The term “secondhand smoke” captures the involuntary nature of exposure.8 This emanates from both “sidestream” smoke from a smoldering cigarette and “mainstream” smoke exhaled by a smoker. Mainstream smoke is the more important. Secondhand smoking is a leading cause of preventable death, and the 2006 US Surgeon General’s report was entirely devoted to it.8 The report concluded that the evidence was sufficient to support immediate adverse effects on the cardiovascular system and, importantly, to allow deduction of a causal relationship between secondhand smoke and coronary heart disease (CHD) morbidity and mortality. It was also concluded that the evidence was suggestive of, but not sufficient to infer, a causal relationship with subclinical vascular disease, particularly carotid intimal-medial thickness and with the increased risk of stroke. Although exposure to secondhand smoke has declined over recent decades, the report estimated that 60% of American nonsmokers had biological evidence of exposure to secondhand smoke.8 The National Health and Nutrition Examination Survey measured cotinine levels among nonsmokers aged 20 years and over in 1999 to 2000, and it was found that 46% living in jurisdictions with smoking legislation had detectable cotinine levels (≥0.05 ng/mL), compared with 13% in jurisdictions without such laws.9
Secondhand smoke has been estimated to cause a 25% to 30% increase in risk of CHD events.8,10 Exposure has often been estimated by the number of cigarettes smoked daily by a spouse or partner. Even for those with low to moderate exposure (1 to 14 or 1 to 19 cigarettes daily), the relative risk was 1.16 in comparison with those without such exposure.8 The evidence supporting these associations has been derived from both cohort and case-control studies, which have ranged in follow-up to 20 years, with different exposure measures and variability in the other factors that were controlled for. The association was slightly stronger in the overview of case-control studies, perhaps partly reflecting the bias associated with retrospective recall. There may be other biases. Although exposures may be misclassified, failure to account for background secondhand smoke and the use of only whether or not a spouse of a nonsmoker was a smoker would lead to underestimation of the strength of the association with outcomes. Indeed, estimates of the effects were 2-fold greater when based on cotinine levels, which capture exposure in the range of environments.11 Whincup et al demonstrated a dose-response relationship between serum cotinine and CHD events in a 20-year prospective study and found that risk was increased by 57% in individuals in the highest quartile of cotinine levels.11 The effect of any confounding factors such as poorer diet appears to be relatively small.10
The impact of secondhand smoke on the risk of CHD is larger than anticipated, based on the 80% increase in relative risk associated with active smoking and the fact that the measured exposure to tobacco smoke to which nonsmokers are exposed is only about 1% of that from smoking 20 cigarettes daily.10 However, such large effects are biologically plausible and are consistent with nonlinear effects of tobacco exposure at low doses, including important actions on platelet and endothelial function. The effects on platelet and endothelial function, arterial stiffness, oxidative stress, and inflammatory markers are approximately 80% to 100% of those associated with active smoking.12 Other deleterious effects of secondhand smoking include those on matrix metalloproteinases, which might contribute to instability and rupture of atherosclerotic plaques; high-density lipoprotein cholesterol, and mitochondrial energy utilization.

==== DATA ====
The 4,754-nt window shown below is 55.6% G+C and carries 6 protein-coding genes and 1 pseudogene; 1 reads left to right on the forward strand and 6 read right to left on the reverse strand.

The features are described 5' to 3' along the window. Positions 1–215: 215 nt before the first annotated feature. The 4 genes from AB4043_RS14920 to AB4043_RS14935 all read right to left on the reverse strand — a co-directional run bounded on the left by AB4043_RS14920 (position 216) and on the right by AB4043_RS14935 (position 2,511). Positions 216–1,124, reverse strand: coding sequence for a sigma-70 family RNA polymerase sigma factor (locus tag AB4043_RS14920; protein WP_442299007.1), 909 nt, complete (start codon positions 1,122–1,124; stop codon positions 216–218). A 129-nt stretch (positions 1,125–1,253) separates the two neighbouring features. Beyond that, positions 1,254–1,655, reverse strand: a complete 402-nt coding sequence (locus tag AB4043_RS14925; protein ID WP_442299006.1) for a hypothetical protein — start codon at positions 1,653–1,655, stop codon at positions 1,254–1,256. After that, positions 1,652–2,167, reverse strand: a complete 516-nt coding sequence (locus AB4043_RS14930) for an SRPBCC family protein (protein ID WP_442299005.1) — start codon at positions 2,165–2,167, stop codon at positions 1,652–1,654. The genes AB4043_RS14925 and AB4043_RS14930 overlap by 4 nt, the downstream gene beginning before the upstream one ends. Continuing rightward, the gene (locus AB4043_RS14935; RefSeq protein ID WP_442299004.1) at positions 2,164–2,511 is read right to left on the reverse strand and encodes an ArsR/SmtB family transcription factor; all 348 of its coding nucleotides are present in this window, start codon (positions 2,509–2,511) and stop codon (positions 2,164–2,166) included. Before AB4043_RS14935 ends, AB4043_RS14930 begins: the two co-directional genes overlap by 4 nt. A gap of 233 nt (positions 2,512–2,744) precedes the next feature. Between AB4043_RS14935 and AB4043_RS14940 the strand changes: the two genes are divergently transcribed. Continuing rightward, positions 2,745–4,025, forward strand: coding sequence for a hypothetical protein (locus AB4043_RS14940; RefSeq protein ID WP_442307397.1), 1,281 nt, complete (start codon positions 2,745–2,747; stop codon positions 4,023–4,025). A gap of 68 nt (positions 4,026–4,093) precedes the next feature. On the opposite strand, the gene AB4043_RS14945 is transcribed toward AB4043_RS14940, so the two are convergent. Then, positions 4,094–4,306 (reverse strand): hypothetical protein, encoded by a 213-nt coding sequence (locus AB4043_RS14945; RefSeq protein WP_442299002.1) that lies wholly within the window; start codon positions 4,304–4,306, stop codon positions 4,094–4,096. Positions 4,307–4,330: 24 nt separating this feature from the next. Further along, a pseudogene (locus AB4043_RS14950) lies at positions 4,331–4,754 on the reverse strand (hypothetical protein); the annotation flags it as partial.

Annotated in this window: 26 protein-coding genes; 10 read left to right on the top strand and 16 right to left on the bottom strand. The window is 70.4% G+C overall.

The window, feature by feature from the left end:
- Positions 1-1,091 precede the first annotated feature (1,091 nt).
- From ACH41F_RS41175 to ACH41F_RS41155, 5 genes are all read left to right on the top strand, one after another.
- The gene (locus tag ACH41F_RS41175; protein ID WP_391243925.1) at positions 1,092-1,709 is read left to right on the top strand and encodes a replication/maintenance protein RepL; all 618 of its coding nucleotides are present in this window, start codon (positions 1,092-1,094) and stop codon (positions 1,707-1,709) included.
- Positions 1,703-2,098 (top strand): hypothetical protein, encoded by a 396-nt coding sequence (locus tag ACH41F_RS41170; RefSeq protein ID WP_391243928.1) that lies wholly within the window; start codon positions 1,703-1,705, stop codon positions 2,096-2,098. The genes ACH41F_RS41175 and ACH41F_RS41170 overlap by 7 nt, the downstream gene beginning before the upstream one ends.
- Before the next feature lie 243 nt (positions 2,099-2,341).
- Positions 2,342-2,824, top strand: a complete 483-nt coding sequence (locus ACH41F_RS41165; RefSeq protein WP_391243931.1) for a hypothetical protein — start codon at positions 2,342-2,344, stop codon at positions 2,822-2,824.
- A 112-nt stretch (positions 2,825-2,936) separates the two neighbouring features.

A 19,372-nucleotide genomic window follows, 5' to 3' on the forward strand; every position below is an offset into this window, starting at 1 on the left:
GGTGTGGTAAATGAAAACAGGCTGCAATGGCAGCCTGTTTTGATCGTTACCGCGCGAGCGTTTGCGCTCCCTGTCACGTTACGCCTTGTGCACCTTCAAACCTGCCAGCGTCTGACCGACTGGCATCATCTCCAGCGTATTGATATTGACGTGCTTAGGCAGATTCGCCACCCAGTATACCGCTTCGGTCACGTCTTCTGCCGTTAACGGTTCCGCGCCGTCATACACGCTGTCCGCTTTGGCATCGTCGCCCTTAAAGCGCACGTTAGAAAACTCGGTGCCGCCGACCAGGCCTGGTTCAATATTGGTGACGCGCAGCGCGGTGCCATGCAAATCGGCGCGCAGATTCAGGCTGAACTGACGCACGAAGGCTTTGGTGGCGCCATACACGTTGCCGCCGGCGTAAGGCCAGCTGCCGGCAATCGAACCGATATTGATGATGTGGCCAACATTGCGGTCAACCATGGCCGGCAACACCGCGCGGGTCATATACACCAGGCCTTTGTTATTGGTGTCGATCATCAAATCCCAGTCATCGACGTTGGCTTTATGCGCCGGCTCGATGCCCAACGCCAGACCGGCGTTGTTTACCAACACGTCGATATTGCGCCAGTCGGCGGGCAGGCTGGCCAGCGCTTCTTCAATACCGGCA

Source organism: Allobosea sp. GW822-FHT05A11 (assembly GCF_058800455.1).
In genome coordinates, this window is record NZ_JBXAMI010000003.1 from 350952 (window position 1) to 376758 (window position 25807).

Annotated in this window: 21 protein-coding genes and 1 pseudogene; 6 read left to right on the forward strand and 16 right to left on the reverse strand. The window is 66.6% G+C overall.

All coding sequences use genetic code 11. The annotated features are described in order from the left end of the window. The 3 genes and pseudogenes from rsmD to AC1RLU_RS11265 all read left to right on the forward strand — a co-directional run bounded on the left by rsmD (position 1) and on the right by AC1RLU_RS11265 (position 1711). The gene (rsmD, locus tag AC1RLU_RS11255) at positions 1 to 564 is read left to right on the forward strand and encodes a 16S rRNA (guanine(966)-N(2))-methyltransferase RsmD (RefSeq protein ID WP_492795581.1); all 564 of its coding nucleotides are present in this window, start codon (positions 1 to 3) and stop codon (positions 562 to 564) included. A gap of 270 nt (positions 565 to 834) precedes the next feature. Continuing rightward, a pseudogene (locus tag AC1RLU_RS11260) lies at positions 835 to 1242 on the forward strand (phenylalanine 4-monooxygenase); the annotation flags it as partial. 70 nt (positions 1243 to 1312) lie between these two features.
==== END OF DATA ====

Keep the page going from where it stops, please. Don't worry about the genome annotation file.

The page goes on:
The effects not only are large but occur rapidly. An important early study showed that platelet activation and aggregation and endothelial cell damage occurred in nonsmokers within 20 minutes of exposure to secondhand smoke, with no further activation among active smokers.13 Similarly, 30 minutes of breathing secondhand smoke caused endothelial dysfunction to a degree similar to that in active smokers.14 The effects of endothelial function may be slow to recover after long-term higher levels of exposure to secondhand smoking ends. However, there will be a rapid decrease in platelet aggregation, a key factor in acute coronary syndromes.
Exposure to secondhand smoke can occur in several environments, particularly in the home and workplace but also in restaurants, bars, gambling venues, and automobiles. It is not shared equally. Women are less often active smokers but sustain most of the burden of secondhand smoking. Effects may be particularly hazardous for children. They have smaller airways, breathe more quickly, and take in 3 to 4 times as much air and, potentially, secondhand smoke relative to their body weights as adults. The association with subclinical atherosclerosis in children is unproven. However, a relationship with carotid intimal-medial thickness has been shown in the Atherosclerosis Risk in Communities Study,15 and children have many years to manifest a disease such as atherosclerosis, which has a long latency period. Disturbingly, the declines in cotinine levels in the time intervals between 1988 to 1991 and 1999 to 2002 have been less among children than adults.16 In 1999 to 2002, 59.6% of American children aged 3 to 11 years had cotinine levels ≥0.05 ng/mL, and their median cotinine concentration was 0.09 ng/mL, compared with 0.035 ng/mL in older adults.16 Nonsmokers in lower socioeconomic groups are also vulnerable because of higher active smoking rates and other environmental conditions to which they are exposed. In indigenous populations with high smoking prevalence, reduction in smoking, which would extend to secondhand smoke, may be the single most important short-term action to improve their life expectancy.